The book, of course, was far from run-of-the-mill. In addition to earning the two highest accolades in literature, The Grapes of Wrath remained atop the bestseller list for almost a year after it was published, sold nearly 430,000 copies in its first year alone, and remains one of the most read and celebrated novels ever written.

12. MARTHA NUSSBAUM: HEED THE INTELLIGENCE OF THE EMOTIONS

As scientists are shedding light on how our emotions affect our susceptibility to disease, it is becoming increasingly clear that our emotional lives are equipped with a special and non-negligible kind of bodily and cognitive intelligence. The nature of that intelligence and how we can harness its power is what Martha Nussbaum (b.May 6, 1947), whom I continue to consider the most compelling and effective philosopher of our time, examines in her magnificent 2001 book Upheavals of Thought: The Intelligence of Emotions (public library). Titled after Proust’s conception of the emotions as “geologic upheavals of thought,” Nussbaum’s treatise offers a lucid counterpoint to the old idea that our emotions are merely animal energies or primal impulses wholly separate from our cognition. Instead, she argues that they are a centerpiece of moral philosophy and that any substantive theory of ethics necessitates a substantive understanding of the emotions.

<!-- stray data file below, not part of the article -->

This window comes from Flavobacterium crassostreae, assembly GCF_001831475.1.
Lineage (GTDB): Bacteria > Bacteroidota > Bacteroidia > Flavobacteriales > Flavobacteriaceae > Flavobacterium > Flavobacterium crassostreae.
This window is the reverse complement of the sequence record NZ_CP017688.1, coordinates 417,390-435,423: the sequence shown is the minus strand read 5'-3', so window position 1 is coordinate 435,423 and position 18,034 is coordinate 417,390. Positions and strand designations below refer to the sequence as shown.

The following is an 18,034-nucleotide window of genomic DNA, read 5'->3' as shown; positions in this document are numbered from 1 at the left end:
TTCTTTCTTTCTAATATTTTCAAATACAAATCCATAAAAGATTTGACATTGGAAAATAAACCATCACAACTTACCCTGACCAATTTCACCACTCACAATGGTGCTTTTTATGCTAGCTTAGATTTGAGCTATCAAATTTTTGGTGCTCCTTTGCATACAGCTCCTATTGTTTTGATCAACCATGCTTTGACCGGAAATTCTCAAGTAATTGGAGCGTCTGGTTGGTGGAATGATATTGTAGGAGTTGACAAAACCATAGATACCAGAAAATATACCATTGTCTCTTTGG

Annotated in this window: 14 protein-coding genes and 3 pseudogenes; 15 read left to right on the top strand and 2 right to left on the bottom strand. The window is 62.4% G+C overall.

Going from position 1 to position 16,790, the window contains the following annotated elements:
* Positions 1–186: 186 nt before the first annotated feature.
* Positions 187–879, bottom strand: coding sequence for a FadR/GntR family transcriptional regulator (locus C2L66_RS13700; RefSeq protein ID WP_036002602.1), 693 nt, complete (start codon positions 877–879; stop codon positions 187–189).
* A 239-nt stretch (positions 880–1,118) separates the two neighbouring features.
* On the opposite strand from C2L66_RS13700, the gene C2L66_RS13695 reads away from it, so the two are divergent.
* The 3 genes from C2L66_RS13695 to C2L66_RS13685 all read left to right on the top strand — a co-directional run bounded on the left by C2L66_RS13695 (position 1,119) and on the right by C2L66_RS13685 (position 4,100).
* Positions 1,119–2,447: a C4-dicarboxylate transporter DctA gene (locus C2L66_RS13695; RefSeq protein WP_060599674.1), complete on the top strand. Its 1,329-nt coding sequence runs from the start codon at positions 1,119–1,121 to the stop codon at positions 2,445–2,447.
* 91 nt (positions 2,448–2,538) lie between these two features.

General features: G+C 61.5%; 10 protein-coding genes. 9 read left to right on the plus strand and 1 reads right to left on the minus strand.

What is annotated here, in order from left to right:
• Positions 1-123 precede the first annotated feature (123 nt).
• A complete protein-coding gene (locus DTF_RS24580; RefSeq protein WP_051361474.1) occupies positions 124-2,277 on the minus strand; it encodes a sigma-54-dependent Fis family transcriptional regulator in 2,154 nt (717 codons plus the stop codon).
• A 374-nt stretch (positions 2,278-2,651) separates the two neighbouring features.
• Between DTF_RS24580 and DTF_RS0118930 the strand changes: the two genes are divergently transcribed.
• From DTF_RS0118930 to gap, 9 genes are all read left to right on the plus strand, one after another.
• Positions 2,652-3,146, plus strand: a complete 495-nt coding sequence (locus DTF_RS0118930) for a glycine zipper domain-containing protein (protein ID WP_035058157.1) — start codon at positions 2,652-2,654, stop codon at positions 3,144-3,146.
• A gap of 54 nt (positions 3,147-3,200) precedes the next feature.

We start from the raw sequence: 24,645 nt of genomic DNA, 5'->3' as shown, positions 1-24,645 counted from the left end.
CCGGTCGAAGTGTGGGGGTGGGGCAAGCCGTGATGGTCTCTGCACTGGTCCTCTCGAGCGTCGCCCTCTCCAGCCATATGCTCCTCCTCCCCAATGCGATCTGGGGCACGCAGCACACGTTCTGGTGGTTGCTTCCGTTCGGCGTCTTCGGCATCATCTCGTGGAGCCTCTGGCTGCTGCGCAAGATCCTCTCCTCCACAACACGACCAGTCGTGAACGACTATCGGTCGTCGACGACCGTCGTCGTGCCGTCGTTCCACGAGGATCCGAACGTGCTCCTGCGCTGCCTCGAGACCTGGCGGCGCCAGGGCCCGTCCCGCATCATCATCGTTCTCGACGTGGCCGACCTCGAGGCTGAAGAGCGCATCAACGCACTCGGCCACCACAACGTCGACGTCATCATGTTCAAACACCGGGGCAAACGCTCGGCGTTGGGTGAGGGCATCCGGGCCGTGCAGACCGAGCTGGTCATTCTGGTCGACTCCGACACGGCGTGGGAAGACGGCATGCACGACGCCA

Nussbaum writes:

A lot is at stake in the decision to view emotions in this way, as intelligent responses to the perception of value. If emotions are suffused with intelligence and discernment, and if they contain in themselves an awareness of value or importance, they cannot, for example, easily be sidelined in accounts of ethical judgment, as so often they have been in the history of philosophy. Instead of viewing morality as a system of principles to be grasped by the detached intellect, and emotions as motivations that either support or subvert our choice to act according to principle, we will have to consider emotions as part and parcel of the system of ethical reasoning. We cannot plausibly omit them, once we acknowledge that emotions include in their content judgments that can be true or false, and good or bad guides to ethical choice. We will have to grapple with the messy material of grief and love, anger and fear, and the role these tumultuous experiences play in thought about the good and the just.

[…]